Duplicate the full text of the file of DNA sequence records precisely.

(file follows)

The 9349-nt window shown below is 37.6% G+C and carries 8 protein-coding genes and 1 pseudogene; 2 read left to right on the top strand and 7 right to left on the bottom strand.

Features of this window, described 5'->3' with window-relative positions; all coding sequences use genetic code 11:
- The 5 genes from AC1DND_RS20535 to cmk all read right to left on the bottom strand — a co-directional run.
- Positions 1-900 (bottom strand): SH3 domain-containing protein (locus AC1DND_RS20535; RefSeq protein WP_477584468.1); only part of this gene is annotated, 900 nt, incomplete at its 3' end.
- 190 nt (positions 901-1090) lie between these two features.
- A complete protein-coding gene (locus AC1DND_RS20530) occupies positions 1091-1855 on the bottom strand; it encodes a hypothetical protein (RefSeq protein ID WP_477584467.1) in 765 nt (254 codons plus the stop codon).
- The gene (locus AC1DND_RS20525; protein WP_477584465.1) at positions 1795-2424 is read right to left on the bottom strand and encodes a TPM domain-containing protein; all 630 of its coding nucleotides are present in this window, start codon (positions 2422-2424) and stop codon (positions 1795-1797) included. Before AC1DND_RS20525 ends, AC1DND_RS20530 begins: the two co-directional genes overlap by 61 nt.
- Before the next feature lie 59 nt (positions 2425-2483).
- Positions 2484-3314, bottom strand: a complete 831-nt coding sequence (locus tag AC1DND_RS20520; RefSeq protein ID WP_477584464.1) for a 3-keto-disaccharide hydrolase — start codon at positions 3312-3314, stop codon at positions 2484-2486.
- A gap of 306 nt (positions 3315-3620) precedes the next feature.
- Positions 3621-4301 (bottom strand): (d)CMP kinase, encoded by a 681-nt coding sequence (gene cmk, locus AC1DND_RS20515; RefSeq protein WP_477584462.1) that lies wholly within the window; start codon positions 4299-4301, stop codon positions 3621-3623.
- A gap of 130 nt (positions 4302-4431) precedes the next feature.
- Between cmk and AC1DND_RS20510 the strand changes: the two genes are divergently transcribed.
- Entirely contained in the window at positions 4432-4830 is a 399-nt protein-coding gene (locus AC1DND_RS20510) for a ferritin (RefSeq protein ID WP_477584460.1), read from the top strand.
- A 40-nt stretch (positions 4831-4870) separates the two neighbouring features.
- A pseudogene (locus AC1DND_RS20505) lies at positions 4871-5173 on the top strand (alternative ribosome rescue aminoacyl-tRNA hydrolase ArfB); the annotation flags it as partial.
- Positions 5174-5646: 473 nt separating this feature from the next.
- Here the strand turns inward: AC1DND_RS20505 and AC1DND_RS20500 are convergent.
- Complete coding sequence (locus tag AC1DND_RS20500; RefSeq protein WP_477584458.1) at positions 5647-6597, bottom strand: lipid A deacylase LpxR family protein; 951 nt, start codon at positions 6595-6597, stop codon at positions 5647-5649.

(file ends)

The 9349-nt window shown below is 37.6% G+C and carries 8 protein-coding genes and 1 pseudogene; 2 read left to right on the top strand and 7 right to left on the bottom strand.

Features of this window, described 5'->3' with window-relative positions; all coding sequences use genetic code 11:
- The 5 genes from AC1DND_RS20535 to cmk all read right to left on the bottom strand — a co-directional run.
- Positions 1-900 (bottom strand): SH3 domain-containing protein (locus AC1DND_RS20535; RefSeq protein WP_477584468.1); only part of this gene is annotated, 900 nt, incomplete at its 3' end.
- 190 nt (positions 901-1090) lie between these two features.
- A complete protein-coding gene (locus AC1DND_RS20530) occupies positions 1091-1855 on the bottom strand; it encodes a hypothetical protein (RefSeq protein ID WP_477584467.1) in 765 nt (254 codons plus the stop codon).
- The gene (locus AC1DND_RS20525; protein WP_477584465.1) at positions 1795-2424 is read right to left on the bottom strand and encodes a TPM domain-containing protein; all 630 of its coding nucleotides are present in this window, start codon (positions 2422-2424) and stop codon (positions 1795-1797) included. Before AC1DND_RS20525 ends, AC1DND_RS20530 begins: the two co-directional genes overlap by 61 nt.
- Before the next feature lie 59 nt (positions 2425-2483).
- Positions 2484-3314, bottom strand: a complete 831-nt coding sequence (locus tag AC1DND_RS20520; RefSeq protein ID WP_477584464.1) for a 3-keto-disaccharide hydrolase — start codon at positions 3312-3314, stop codon at positions 2484-2486.
- A gap of 306 nt (positions 3315-3620) precedes the next feature.
- Positions 3621-4301 (bottom strand): (d)CMP kinase, encoded by a 681-nt coding sequence (gene cmk, locus AC1DND_RS20515; RefSeq protein WP_477584462.1) that lies wholly within the window; start codon positions 4299-4301, stop codon positions 3621-3623.
- A gap of 130 nt (positions 4302-4431) precedes the next feature.
- Between cmk and AC1DND_RS20510 the strand changes: the two genes are divergently transcribed.
- Entirely contained in the window at positions 4432-4830 is a 399-nt protein-coding gene (locus AC1DND_RS20510) for a ferritin (RefSeq protein ID WP_477584460.1), read from the top strand.
- A 40-nt stretch (positions 4831-4870) separates the two neighbouring features.
- A pseudogene (locus AC1DND_RS20505) lies at positions 4871-5173 on the top strand (alternative ribosome rescue aminoacyl-tRNA hydrolase ArfB); the annotation flags it as partial.
- Positions 5174-5646: 473 nt separating this feature from the next.
- Here the strand turns inward: AC1DND_RS20505 and AC1DND_RS20500 are convergent.
- Complete coding sequence (locus tag AC1DND_RS20500; RefSeq protein WP_477584458.1) at positions 5647-6597, bottom strand: lipid A deacylase LpxR family protein; 951 nt, start codon at positions 6595-6597, stop codon at positions 5647-5649.